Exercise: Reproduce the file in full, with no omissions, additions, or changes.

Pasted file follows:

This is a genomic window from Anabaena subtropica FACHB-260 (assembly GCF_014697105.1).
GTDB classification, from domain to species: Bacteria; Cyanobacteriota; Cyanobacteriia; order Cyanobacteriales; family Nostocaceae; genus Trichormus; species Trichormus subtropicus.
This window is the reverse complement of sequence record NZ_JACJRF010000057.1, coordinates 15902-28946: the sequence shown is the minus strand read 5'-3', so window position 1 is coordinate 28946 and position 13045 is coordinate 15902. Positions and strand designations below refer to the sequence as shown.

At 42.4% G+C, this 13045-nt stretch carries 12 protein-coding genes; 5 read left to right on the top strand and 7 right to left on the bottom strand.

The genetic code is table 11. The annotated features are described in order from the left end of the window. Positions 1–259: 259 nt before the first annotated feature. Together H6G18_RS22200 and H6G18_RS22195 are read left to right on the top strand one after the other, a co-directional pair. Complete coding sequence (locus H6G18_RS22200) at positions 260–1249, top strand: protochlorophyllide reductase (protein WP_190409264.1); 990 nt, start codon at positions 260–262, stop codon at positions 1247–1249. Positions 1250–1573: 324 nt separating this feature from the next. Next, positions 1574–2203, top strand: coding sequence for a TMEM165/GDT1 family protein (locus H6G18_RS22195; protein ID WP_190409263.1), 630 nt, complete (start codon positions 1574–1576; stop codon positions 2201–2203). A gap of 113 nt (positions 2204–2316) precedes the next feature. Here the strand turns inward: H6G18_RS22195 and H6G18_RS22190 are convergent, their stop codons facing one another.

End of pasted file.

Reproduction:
This is a genomic window from Anabaena subtropica FACHB-260 (assembly GCF_014697105.1).
GTDB classification, from domain to species: Bacteria; Cyanobacteriota; Cyanobacteriia; order Cyanobacteriales; family Nostocaceae; genus Trichormus; species Trichormus subtropicus.
This window is the reverse complement of sequence record NZ_JACJRF010000057.1, coordinates 15902-28946: the sequence shown is the minus strand read 5'-3', so window position 1 is coordinate 28946 and position 13045 is coordinate 15902. Positions and strand designations below refer to the sequence as shown.

At 42.4% G+C, this 13045-nt stretch carries 12 protein-coding genes; 5 read left to right on the top strand and 7 right to left on the bottom strand.

The genetic code is table 11. The annotated features are described in order from the left end of the window. Positions 1–259: 259 nt before the first annotated feature. Together H6G18_RS22200 and H6G18_RS22195 are read left to right on the top strand one after the other, a co-directional pair. Complete coding sequence (locus H6G18_RS22200) at positions 260–1249, top strand: protochlorophyllide reductase (protein WP_190409264.1); 990 nt, start codon at positions 260–262, stop codon at positions 1247–1249. Positions 1250–1573: 324 nt separating this feature from the next. Next, positions 1574–2203, top strand: coding sequence for a TMEM165/GDT1 family protein (locus H6G18_RS22195; protein ID WP_190409263.1), 630 nt, complete (start codon positions 1574–1576; stop codon positions 2201–2203). A gap of 113 nt (positions 2204–2316) precedes the next feature. Here the strand turns inward: H6G18_RS22195 and H6G18_RS22190 are convergent, their stop codons facing one another.